But before then he was a beneficiary of subsidies, earning the money to buy his farm by milling timber for farmers flush with funds from the Livestock Incentive Scheme and supplementary minimum prices.

When these were removed he says he went from being wealthy to technically insolvent in three to four years. He and wife Gail struggled to survive.

"We didn't buy the consumer goods everyone in the cities were getting. We had two girls, but 10 years apart because we couldn't afford it. People look at you sideways when you say that."

Today, people say how hard it is for a young person to go farming, but it's always been hard, he says. "You've got to be resilient, and you've got to be able to take adversity on the chin and move on."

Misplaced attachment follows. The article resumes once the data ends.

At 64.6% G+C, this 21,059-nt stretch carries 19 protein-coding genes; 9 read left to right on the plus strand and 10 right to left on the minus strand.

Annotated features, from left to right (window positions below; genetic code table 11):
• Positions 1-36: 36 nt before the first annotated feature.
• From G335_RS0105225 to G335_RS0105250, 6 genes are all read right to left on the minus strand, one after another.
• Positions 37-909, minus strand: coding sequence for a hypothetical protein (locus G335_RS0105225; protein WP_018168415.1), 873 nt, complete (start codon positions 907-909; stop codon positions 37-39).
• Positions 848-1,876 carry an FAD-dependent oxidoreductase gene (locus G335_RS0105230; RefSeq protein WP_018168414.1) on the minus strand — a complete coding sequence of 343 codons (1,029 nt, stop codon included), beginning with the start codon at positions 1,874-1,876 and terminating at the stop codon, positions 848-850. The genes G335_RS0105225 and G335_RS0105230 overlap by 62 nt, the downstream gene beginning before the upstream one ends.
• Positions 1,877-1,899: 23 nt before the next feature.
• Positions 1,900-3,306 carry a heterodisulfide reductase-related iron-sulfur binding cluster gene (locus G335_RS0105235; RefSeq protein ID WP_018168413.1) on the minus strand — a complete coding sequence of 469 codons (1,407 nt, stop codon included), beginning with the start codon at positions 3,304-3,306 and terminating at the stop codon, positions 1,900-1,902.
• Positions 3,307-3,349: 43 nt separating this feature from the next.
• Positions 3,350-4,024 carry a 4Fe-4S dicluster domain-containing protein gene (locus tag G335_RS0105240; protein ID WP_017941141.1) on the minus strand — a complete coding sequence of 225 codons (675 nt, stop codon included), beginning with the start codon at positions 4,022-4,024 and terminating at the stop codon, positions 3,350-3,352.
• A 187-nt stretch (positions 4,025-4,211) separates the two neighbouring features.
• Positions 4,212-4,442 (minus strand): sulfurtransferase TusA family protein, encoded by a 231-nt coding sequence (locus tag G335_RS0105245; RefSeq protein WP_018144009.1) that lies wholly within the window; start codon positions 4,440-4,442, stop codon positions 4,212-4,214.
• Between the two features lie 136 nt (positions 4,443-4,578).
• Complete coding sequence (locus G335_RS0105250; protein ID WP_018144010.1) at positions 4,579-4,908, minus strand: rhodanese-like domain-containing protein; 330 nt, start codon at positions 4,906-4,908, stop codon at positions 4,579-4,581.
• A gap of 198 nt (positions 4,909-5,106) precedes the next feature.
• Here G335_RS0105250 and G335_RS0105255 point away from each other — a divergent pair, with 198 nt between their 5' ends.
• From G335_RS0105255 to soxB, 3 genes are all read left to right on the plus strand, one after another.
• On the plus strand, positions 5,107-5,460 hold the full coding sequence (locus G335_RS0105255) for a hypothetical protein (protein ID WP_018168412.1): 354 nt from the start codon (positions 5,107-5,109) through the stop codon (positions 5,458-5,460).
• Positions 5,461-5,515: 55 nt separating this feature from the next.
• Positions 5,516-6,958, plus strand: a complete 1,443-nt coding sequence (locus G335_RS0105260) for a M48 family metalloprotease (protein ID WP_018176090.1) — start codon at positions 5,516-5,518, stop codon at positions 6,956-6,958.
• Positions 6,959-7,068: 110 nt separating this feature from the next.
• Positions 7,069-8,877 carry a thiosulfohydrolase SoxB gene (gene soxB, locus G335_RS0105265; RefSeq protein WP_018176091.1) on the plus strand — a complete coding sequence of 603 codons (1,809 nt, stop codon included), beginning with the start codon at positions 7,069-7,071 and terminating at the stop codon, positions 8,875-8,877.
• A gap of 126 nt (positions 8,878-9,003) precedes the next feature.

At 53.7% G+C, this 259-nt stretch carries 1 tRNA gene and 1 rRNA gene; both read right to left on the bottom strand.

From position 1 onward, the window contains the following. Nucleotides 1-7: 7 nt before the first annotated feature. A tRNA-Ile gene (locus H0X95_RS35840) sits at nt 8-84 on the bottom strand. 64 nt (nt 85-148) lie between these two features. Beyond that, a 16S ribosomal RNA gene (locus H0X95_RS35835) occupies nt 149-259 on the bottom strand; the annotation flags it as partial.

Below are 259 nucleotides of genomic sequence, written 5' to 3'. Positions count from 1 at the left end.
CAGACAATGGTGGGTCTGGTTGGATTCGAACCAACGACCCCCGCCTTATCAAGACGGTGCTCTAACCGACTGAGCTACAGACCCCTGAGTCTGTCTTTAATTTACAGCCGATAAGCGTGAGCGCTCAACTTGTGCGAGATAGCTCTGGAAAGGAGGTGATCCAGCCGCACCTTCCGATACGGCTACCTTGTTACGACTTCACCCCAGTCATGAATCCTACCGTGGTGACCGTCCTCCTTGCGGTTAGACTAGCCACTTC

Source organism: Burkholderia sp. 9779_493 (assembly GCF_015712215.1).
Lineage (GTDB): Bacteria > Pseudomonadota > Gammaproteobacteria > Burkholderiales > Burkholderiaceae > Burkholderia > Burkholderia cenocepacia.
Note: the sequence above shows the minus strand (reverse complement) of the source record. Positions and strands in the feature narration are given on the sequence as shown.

He worries that farmers are losing their individuality with a trend to making them conform to a set of ideals. He talks about "mind-managed clones" and the rise of corporate farms – "machines that spit out a product". "That's not what our forefathers fought for."

This brings him to the National Animal Identification and Tracing scheme, strenuously opposed by Federated Farmers and now delayed till next year.

The idea was sound, based on exporting safe, trusted food, but the proof that it was not needed was in the way it was promoted to farmers, as a way to improve their on-farm production, he says.

"Those people who negotiate our market access saw it as a point of difference, but they didn't consult the farmers who have to wear the cost. I asked where in the world was traceability demanded as a condition of market entry for our produce, and the answer was nowhere."